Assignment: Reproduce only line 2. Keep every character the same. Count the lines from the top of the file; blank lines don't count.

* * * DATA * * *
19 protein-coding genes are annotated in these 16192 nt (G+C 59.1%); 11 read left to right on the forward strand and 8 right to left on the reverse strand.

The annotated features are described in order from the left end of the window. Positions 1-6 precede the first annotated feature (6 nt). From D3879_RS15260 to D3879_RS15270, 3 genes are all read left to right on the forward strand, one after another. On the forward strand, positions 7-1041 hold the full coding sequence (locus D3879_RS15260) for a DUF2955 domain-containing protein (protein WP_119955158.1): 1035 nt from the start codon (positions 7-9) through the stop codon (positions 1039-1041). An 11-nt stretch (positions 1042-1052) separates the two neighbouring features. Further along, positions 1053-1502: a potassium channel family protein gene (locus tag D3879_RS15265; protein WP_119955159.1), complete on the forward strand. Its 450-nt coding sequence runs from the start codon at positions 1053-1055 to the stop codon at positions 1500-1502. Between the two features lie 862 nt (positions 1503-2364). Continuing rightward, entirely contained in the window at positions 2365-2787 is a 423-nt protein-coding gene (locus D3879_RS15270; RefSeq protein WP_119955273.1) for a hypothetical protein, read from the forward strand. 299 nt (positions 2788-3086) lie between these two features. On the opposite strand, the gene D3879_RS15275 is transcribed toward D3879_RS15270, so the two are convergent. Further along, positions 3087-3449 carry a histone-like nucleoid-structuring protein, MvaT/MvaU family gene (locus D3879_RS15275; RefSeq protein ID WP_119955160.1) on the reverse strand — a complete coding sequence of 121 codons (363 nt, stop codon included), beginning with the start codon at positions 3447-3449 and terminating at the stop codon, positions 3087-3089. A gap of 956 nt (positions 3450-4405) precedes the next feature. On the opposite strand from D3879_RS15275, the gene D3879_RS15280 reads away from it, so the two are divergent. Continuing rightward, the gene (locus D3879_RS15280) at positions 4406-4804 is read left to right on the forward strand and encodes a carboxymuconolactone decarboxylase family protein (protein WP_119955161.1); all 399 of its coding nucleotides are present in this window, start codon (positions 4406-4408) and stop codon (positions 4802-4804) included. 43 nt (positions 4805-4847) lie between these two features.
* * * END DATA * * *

The annotated features are described in order from the left end of the window. Positions 1-6 precede the first annotated feature (6 nt). From D3879_RS15260 to D3879_RS15270, 3 genes are all read left to right on the forward strand, one after another. On the forward strand, positions 7-1041 hold the full coding sequence (locus D3879_RS15260) for a DUF2955 domain-containing protein (protein WP_119955158.1): 1035 nt from the start codon (positions 7-9) through the stop codon (positions 1039-1041). An 11-nt stretch (positions 1042-1052) separates the two neighbouring features. Further along, positions 1053-1502: a potassium channel family protein gene (locus tag D3879_RS15265; protein WP_119955159.1), complete on the forward strand. Its 450-nt coding sequence runs from the start codon at positions 1053-1055 to the stop codon at positions 1500-1502. Between the two features lie 862 nt (positions 1503-2364). Continuing rightward, entirely contained in the window at positions 2365-2787 is a 423-nt protein-coding gene (locus D3879_RS15270; RefSeq protein WP_119955273.1) for a hypothetical protein, read from the forward strand. 299 nt (positions 2788-3086) lie between these two features. On the opposite strand, the gene D3879_RS15275 is transcribed toward D3879_RS15270, so the two are convergent. Further along, positions 3087-3449 carry a histone-like nucleoid-structuring protein, MvaT/MvaU family gene (locus D3879_RS15275; RefSeq protein ID WP_119955160.1) on the reverse strand — a complete coding sequence of 121 codons (363 nt, stop codon included), beginning with the start codon at positions 3447-3449 and terminating at the stop codon, positions 3087-3089. A gap of 956 nt (positions 3450-4405) precedes the next feature. On the opposite strand from D3879_RS15275, the gene D3879_RS15280 reads away from it, so the two are divergent. Continuing rightward, the gene (locus D3879_RS15280) at positions 4406-4804 is read left to right on the forward strand and encodes a carboxymuconolactone decarboxylase family protein (protein WP_119955161.1); all 399 of its coding nucleotides are present in this window, start codon (positions 4406-4408) and stop codon (positions 4802-4804) included. 43 nt (positions 4805-4847) lie between these two features.